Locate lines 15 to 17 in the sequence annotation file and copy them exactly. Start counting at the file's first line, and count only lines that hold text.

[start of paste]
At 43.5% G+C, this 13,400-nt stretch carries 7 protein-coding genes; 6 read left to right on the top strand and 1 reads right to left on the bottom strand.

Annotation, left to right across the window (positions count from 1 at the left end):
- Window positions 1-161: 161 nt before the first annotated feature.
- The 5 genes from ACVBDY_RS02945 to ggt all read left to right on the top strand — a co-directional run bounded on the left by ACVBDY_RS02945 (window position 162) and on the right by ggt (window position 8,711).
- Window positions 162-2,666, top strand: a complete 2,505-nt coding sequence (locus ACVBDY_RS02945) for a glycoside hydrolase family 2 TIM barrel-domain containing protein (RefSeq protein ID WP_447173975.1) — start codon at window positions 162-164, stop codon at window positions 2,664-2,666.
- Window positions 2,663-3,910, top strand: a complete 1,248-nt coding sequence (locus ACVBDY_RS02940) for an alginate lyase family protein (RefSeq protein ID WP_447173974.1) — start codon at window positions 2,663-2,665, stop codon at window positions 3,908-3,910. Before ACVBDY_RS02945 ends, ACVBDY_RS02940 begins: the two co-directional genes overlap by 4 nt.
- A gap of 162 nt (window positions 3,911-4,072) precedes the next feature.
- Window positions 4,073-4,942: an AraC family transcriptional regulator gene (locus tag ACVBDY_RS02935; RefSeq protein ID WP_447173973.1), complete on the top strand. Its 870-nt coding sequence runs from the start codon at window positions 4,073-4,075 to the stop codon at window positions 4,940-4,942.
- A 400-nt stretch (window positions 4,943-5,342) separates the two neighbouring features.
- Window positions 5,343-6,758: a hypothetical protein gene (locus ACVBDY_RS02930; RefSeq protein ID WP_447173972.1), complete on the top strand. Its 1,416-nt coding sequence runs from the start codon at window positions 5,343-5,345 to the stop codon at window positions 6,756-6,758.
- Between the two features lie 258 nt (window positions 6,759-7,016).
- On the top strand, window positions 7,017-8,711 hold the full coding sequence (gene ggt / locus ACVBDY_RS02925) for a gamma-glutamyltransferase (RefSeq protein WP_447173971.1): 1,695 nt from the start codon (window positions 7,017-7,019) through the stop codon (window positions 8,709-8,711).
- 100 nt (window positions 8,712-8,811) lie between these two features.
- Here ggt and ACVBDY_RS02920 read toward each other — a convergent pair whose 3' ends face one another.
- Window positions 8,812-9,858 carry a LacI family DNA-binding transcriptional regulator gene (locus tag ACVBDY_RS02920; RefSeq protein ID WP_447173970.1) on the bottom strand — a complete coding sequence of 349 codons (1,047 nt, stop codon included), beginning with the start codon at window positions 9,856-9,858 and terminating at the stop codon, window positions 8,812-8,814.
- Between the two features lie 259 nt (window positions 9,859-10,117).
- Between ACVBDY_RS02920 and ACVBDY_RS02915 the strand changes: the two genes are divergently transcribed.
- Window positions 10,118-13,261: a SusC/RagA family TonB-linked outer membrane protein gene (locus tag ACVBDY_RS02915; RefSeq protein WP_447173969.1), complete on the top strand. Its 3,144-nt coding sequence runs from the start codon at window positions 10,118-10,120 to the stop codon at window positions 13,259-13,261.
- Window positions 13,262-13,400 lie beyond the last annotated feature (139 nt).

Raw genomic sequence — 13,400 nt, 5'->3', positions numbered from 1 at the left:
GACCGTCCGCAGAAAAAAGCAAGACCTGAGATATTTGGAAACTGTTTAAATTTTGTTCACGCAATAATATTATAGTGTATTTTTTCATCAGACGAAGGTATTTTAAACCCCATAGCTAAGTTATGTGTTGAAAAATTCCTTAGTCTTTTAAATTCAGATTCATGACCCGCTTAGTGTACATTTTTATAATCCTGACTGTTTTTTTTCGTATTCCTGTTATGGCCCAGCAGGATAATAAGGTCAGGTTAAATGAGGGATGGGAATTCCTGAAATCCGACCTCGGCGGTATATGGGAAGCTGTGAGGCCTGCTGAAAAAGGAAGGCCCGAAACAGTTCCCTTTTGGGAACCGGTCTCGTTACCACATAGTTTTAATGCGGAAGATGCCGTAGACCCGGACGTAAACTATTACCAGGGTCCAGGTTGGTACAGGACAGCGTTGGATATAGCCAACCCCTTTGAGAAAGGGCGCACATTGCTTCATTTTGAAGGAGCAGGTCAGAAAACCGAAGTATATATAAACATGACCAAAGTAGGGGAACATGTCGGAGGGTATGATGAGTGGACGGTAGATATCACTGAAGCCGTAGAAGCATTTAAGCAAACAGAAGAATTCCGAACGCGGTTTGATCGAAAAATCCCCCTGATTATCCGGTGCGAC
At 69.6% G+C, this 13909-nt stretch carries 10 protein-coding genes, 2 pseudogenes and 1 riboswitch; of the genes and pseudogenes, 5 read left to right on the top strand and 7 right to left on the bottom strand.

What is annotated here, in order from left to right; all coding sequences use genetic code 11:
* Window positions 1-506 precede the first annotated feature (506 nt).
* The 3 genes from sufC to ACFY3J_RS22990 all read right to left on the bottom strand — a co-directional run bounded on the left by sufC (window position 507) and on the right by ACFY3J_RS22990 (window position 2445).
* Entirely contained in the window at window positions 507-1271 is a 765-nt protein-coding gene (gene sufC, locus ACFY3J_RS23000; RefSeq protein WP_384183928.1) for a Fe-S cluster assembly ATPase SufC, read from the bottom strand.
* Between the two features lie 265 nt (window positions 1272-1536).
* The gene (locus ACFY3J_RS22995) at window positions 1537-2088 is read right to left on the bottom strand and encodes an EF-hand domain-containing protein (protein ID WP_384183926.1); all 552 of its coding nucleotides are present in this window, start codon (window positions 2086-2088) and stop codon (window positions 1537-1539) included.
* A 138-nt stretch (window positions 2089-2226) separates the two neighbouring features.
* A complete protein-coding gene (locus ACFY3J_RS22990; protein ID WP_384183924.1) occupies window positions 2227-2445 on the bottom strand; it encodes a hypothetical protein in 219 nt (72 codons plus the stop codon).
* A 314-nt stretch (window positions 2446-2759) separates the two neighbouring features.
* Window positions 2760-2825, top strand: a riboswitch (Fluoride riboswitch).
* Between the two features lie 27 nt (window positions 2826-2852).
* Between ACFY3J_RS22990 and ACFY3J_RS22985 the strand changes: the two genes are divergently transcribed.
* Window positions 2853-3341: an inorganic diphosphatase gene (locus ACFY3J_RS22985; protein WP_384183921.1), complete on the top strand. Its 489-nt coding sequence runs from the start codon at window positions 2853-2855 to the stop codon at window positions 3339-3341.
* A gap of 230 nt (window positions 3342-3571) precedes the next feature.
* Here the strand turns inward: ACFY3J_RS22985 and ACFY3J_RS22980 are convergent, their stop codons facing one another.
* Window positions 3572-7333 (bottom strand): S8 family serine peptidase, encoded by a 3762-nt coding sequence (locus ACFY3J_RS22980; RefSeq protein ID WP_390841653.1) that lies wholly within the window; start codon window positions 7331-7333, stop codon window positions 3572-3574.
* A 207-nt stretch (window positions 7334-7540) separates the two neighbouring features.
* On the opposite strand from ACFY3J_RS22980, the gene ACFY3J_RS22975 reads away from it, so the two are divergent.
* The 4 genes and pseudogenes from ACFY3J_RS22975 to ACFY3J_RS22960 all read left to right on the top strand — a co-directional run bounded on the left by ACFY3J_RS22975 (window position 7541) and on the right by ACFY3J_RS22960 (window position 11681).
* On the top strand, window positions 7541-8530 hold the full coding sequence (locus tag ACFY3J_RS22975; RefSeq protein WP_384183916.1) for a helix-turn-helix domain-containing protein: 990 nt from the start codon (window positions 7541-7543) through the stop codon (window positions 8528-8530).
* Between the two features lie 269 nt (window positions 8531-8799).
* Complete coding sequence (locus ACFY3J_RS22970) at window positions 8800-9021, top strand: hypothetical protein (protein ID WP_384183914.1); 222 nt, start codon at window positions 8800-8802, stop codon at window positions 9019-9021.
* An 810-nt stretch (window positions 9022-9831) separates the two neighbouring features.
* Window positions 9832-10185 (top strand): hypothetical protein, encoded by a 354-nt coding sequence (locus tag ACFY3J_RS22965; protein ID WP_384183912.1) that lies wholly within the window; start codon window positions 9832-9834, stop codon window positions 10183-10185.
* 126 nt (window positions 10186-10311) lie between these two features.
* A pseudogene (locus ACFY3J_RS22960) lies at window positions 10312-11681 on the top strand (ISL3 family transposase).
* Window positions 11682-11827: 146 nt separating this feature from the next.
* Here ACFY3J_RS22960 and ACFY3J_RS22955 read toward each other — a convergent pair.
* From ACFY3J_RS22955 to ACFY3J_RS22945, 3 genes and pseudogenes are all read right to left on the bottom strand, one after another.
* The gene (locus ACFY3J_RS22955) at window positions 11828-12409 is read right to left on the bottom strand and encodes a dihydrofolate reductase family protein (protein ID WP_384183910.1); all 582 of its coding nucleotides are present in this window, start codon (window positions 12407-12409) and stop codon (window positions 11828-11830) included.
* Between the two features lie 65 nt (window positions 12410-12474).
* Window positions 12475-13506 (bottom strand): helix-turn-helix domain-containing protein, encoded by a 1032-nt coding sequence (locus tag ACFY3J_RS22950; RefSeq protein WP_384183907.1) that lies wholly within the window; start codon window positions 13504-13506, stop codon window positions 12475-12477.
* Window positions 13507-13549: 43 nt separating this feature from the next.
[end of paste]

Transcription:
- Window positions 8,812-9,858 carry a LacI family DNA-binding transcriptional regulator gene (locus tag ACVBDY_RS02920; RefSeq protein ID WP_447173970.1) on the bottom strand — a complete coding sequence of 349 codons (1,047 nt, stop codon included), beginning with the start codon at window positions 9,856-9,858 and terminating at the stop codon, window positions 8,812-8,814.
- Between the two features lie 259 nt (window positions 9,859-10,117).
- Between ACVBDY_RS02920 and ACVBDY_RS02915 the strand changes: the two genes are divergently transcribed.